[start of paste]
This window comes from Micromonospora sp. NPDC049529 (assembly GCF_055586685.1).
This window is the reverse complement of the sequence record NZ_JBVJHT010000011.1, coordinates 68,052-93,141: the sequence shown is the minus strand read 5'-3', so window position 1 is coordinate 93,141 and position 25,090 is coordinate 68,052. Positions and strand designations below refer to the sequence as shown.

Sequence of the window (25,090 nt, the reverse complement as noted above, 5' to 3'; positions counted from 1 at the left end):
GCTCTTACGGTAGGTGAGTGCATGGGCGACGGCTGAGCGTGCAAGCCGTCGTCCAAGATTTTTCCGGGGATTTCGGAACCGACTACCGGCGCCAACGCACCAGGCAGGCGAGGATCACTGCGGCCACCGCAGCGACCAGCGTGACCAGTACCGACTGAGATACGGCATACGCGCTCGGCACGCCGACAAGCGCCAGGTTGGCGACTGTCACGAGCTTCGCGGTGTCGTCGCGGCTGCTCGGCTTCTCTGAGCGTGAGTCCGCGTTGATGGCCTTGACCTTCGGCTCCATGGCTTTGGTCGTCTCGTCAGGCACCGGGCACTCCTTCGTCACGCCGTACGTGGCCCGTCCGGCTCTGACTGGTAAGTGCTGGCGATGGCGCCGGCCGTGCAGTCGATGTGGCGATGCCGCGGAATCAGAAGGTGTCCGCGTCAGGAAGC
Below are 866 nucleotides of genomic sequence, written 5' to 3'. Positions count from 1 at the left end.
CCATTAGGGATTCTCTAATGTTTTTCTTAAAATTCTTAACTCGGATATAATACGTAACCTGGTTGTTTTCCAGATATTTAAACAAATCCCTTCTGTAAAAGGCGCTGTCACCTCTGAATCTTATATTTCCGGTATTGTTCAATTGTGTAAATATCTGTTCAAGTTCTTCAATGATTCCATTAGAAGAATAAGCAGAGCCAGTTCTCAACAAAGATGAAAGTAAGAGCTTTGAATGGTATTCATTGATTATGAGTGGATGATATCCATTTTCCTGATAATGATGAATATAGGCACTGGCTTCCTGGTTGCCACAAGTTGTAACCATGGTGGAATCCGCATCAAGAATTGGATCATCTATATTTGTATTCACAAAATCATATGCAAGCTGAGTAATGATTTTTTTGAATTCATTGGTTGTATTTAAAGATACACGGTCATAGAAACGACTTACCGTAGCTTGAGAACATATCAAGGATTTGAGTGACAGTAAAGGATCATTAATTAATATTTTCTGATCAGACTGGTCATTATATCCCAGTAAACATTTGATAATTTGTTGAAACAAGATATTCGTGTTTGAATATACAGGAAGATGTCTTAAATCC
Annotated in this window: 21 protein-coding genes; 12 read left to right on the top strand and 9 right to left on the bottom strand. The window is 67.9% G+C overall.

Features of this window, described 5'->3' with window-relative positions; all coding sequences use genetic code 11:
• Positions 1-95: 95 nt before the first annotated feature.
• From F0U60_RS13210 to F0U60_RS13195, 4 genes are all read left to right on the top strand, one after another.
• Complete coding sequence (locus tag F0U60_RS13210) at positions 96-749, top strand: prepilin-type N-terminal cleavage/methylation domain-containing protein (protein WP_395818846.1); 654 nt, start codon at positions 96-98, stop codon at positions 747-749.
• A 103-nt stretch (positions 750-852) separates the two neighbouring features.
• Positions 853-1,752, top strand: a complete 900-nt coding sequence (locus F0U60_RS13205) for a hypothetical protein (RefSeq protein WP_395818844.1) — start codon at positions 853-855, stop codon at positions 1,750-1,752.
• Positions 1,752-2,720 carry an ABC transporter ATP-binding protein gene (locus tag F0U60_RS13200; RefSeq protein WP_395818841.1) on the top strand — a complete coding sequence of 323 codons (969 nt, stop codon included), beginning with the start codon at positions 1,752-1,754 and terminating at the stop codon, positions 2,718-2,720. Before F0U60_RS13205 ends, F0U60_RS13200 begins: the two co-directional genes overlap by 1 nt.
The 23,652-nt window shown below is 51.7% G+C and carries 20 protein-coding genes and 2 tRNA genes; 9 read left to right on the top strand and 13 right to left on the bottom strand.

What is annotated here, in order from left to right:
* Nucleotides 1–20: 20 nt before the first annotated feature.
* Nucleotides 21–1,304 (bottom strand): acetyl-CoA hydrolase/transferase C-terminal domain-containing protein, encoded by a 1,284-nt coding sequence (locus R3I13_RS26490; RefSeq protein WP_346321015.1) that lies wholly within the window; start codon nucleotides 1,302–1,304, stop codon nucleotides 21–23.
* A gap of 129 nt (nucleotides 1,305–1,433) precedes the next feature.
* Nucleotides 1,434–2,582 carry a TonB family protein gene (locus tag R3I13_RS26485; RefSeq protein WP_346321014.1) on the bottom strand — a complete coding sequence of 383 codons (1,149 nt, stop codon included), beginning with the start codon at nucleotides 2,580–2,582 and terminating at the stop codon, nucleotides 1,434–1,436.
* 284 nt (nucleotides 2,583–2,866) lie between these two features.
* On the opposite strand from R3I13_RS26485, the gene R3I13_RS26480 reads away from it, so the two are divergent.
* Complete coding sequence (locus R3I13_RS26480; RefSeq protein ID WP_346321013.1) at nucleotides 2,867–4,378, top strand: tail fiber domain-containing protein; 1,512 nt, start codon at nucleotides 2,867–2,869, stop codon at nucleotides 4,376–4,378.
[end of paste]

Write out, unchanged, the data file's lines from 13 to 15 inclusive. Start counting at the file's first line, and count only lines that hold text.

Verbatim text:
• Positions 853-1,752, top strand: a complete 900-nt coding sequence (locus F0U60_RS13205) for a hypothetical protein (RefSeq protein WP_395818844.1) — start codon at positions 853-855, stop codon at positions 1,750-1,752.
• Positions 1,752-2,720 carry an ABC transporter ATP-binding protein gene (locus tag F0U60_RS13200; RefSeq protein WP_395818841.1) on the top strand — a complete coding sequence of 323 codons (969 nt, stop codon included), beginning with the start codon at positions 1,752-1,754 and terminating at the stop codon, positions 2,718-2,720. Before F0U60_RS13205 ends, F0U60_RS13200 begins: the two co-directional genes overlap by 1 nt.
The 23,652-nt window shown below is 51.7% G+C and carries 20 protein-coding genes and 2 tRNA genes; 9 read left to right on the top strand and 13 right to left on the bottom strand.